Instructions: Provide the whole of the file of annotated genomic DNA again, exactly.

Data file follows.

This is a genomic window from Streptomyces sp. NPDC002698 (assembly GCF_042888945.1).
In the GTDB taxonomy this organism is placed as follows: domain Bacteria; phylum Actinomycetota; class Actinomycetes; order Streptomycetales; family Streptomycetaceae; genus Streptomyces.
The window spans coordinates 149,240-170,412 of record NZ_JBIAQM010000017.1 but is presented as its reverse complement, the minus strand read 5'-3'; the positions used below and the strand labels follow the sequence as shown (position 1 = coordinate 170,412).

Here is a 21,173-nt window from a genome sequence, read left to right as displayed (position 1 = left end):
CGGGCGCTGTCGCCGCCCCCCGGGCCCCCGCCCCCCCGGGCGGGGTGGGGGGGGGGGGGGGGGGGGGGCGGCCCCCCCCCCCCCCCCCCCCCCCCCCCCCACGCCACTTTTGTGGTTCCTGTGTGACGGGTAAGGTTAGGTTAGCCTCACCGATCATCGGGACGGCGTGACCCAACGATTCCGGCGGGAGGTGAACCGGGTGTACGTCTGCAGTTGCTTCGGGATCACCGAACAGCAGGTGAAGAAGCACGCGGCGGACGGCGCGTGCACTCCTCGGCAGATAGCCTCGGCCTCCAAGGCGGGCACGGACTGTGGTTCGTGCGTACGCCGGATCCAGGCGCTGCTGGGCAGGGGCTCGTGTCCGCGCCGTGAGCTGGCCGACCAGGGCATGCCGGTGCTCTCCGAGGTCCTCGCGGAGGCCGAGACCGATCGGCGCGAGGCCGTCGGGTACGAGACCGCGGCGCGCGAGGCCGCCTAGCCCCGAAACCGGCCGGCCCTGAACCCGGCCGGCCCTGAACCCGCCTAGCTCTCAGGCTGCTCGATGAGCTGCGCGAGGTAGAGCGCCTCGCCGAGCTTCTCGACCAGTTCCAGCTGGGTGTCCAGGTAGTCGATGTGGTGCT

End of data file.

This is a genomic window from Streptomyces sp. NPDC002698 (assembly GCF_042888945.1).
In the GTDB taxonomy this organism is placed as follows: domain Bacteria; phylum Actinomycetota; class Actinomycetes; order Streptomycetales; family Streptomycetaceae; genus Streptomyces.
The window spans coordinates 149,240-170,412 of record NZ_JBIAQM010000017.1 but is presented as its reverse complement, the minus strand read 5'-3'; the positions used below and the strand labels follow the sequence as shown (position 1 = coordinate 170,412).

Here is a 21,173-nt window from a genome sequence, read left to right as displayed (position 1 = left end):
CGGGCGCTGTCGCCGCCCCCCGGGCCCCCGCCCCCCCGGGCGGGGTGGGGGGGGGGGGGGGGGGGGGGCGGCCCCCCCCCCCCCCCCCCCCCCCCCCCCCACGCCACTTTTGTGGTTCCTGTGTGACGGGTAAGGTTAGGTTAGCCTCACCGATCATCGGGACGGCGTGACCCAACGATTCCGGCGGGAGGTGAACCGGGTGTACGTCTGCAGTTGCTTCGGGATCACCGAACAGCAGGTGAAGAAGCACGCGGCGGACGGCGCGTGCACTCCTCGGCAGATAGCCTCGGCCTCCAAGGCGGGCACGGACTGTGGTTCGTGCGTACGCCGGATCCAGGCGCTGCTGGGCAGGGGCTCGTGTCCGCGCCGTGAGCTGGCCGACCAGGGCATGCCGGTGCTCTCCGAGGTCCTCGCGGAGGCCGAGACCGATCGGCGCGAGGCCGTCGGGTACGAGACCGCGGCGCGCGAGGCCGCCTAGCCCCGAAACCGGCCGGCCCTGAACCCGGCCGGCCCTGAACCCGCCTAGCTCTCAGGCTGCTCGATGAGCTGCGCGAGGTAGAGCGCCTCGCCGAGCTTCTCGACCAGTTCCAGCTGGGTGTCCAGGTAGTCGATGTGGTGCT